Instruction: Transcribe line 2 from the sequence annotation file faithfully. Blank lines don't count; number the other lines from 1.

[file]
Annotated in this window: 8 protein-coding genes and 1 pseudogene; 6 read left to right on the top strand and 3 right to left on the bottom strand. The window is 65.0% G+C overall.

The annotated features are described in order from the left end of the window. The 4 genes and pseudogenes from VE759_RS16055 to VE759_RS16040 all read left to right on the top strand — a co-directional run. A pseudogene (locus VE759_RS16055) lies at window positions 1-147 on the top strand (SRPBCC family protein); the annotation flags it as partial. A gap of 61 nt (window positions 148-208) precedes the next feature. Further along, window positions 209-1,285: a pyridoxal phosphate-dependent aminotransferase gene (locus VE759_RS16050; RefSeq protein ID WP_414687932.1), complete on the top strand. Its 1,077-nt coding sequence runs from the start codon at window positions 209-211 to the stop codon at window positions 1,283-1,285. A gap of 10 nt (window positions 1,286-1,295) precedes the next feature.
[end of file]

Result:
The annotated features are described in order from the left end of the window. The 4 genes and pseudogenes from VE759_RS16055 to VE759_RS16040 all read left to right on the top strand — a co-directional run. A pseudogene (locus VE759_RS16055) lies at window positions 1-147 on the top strand (SRPBCC family protein); the annotation flags it as partial. A gap of 61 nt (window positions 148-208) precedes the next feature. Further along, window positions 209-1,285: a pyridoxal phosphate-dependent aminotransferase gene (locus VE759_RS16050; RefSeq protein ID WP_414687932.1), complete on the top strand. Its 1,077-nt coding sequence runs from the start codon at window positions 209-211 to the stop codon at window positions 1,283-1,285. A gap of 10 nt (window positions 1,286-1,295) precedes the next feature.